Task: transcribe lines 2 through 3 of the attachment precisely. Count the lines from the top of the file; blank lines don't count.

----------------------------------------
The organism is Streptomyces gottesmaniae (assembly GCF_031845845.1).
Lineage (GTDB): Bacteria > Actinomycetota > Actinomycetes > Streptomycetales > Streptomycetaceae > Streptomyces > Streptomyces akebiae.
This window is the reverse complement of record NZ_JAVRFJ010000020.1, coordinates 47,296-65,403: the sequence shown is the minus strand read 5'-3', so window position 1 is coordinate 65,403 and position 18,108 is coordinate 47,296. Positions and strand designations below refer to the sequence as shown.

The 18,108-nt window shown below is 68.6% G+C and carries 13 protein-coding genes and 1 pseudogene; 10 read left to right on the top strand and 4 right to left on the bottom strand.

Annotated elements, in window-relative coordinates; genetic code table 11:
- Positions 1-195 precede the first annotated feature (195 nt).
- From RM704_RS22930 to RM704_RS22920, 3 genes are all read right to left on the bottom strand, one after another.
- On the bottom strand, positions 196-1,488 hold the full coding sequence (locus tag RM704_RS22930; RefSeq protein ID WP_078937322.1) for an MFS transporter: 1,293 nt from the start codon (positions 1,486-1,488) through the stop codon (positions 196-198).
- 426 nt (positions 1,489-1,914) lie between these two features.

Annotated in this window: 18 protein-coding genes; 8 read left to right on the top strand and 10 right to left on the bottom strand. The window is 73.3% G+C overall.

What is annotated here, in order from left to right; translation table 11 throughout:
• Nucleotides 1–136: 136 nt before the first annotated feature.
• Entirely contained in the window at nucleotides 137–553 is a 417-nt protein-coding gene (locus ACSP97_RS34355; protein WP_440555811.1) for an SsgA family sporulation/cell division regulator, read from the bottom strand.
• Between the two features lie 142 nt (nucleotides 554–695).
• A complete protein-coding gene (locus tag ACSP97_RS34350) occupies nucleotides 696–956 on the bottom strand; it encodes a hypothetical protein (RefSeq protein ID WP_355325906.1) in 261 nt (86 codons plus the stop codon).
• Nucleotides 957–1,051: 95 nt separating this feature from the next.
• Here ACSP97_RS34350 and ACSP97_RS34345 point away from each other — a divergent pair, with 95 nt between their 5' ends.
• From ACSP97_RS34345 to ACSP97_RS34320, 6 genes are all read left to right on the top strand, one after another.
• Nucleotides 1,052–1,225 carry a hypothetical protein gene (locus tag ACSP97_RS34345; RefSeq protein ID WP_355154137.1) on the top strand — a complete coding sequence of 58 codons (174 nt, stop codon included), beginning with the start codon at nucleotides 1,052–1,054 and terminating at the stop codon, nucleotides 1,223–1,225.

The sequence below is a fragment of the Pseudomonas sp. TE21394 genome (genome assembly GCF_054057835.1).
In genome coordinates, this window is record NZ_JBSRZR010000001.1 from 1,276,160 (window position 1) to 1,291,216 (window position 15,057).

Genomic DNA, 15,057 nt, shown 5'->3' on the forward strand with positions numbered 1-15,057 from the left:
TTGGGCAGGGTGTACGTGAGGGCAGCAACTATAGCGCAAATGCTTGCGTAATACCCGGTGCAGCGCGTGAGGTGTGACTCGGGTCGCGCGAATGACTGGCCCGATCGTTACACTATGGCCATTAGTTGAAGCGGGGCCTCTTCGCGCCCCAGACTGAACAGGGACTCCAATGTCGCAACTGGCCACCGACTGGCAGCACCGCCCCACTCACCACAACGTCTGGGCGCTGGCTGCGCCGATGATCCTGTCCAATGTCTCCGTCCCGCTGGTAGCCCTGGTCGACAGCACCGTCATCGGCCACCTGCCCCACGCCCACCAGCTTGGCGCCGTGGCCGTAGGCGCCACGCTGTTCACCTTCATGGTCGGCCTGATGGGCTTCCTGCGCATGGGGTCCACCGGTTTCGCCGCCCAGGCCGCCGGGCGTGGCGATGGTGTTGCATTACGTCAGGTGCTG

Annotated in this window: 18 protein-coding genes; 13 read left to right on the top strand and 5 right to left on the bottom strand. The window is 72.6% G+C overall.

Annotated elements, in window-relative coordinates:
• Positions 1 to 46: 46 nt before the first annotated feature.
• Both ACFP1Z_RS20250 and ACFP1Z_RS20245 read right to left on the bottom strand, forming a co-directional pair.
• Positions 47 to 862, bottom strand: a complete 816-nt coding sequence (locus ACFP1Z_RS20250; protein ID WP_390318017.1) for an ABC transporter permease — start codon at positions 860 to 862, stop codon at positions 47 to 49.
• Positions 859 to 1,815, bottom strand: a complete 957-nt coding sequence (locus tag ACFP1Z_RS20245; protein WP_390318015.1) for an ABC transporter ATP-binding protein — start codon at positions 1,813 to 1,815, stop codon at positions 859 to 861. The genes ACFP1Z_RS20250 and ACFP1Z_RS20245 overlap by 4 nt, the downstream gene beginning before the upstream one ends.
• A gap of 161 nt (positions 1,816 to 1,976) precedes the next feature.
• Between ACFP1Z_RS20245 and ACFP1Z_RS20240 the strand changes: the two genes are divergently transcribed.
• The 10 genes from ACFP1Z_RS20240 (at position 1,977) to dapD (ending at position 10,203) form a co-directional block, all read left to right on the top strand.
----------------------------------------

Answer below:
Lineage (GTDB): Bacteria > Actinomycetota > Actinomycetes > Streptomycetales > Streptomycetaceae > Streptomyces > Streptomyces akebiae.
This window is the reverse complement of record NZ_JAVRFJ010000020.1, coordinates 47,296-65,403: the sequence shown is the minus strand read 5'-3', so window position 1 is coordinate 65,403 and position 18,108 is coordinate 47,296. Positions and strand designations below refer to the sequence as shown.